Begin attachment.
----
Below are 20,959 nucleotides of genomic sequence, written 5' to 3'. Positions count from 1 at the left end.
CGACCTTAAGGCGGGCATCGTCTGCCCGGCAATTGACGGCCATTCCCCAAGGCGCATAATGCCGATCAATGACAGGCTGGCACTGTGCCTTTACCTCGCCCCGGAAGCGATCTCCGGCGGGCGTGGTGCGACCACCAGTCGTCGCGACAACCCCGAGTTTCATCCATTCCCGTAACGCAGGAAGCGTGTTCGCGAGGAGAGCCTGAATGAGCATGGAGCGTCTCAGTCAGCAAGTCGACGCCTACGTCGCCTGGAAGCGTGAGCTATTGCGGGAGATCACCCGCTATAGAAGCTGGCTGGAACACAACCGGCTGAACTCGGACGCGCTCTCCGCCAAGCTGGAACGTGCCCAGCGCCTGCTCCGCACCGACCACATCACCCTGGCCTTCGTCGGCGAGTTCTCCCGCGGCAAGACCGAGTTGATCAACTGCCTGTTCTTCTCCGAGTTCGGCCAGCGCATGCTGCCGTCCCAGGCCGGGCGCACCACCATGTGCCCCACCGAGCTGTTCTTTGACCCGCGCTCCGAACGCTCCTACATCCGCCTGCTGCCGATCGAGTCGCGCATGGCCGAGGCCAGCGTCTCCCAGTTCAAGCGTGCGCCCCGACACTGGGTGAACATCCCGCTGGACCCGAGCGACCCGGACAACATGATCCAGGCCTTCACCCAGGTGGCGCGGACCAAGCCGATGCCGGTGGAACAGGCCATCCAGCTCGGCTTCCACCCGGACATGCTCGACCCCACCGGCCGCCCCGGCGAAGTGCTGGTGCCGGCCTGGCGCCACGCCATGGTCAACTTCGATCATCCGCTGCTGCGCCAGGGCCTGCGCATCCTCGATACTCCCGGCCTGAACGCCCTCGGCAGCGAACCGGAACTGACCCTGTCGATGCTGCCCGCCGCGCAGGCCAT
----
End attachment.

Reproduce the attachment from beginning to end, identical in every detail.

Below are 20,959 nucleotides of genomic sequence, written 5' to 3'. Positions count from 1 at the left end.
CGACCTTAAGGCGGGCATCGTCTGCCCGGCAATTGACGGCCATTCCCCAAGGCGCATAATGCCGATCAATGACAGGCTGGCACTGTGCCTTTACCTCGCCCCGGAAGCGATCTCCGGCGGGCGTGGTGCGACCACCAGTCGTCGCGACAACCCCGAGTTTCATCCATTCCCGTAACGCAGGAAGCGTGTTCGCGAGGAGAGCCTGAATGAGCATGGAGCGTCTCAGTCAGCAAGTCGACGCCTACGTCGCCTGGAAGCGTGAGCTATTGCGGGAGATCACCCGCTATAGAAGCTGGCTGGAACACAACCGGCTGAACTCGGACGCGCTCTCCGCCAAGCTGGAACGTGCCCAGCGCCTGCTCCGCACCGACCACATCACCCTGGCCTTCGTCGGCGAGTTCTCCCGCGGCAAGACCGAGTTGATCAACTGCCTGTTCTTCTCCGAGTTCGGCCAGCGCATGCTGCCGTCCCAGGCCGGGCGCACCACCATGTGCCCCACCGAGCTGTTCTTTGACCCGCGCTCCGAACGCTCCTACATCCGCCTGCTGCCGATCGAGTCGCGCATGGCCGAGGCCAGCGTCTCCCAGTTCAAGCGTGCGCCCCGACACTGGGTGAACATCCCGCTGGACCCGAGCGACCCGGACAACATGATCCAGGCCTTCACCCAGGTGGCGCGGACCAAGCCGATGCCGGTGGAACAGGCCATCCAGCTCGGCTTCCACCCGGACATGCTCGACCCCACCGGCCGCCCCGGCGAAGTGCTGGTGCCGGCCTGGCGCCACGCCATGGTCAACTTCGATCATCCGCTGCTGCGCCAGGGCCTGCGCATCCTCGATACTCCCGGCCTGAACGCCCTCGGCAGCGAACCGGAACTGACCCTGTCGATGCTGCCCGCCGCGCAGGCCAT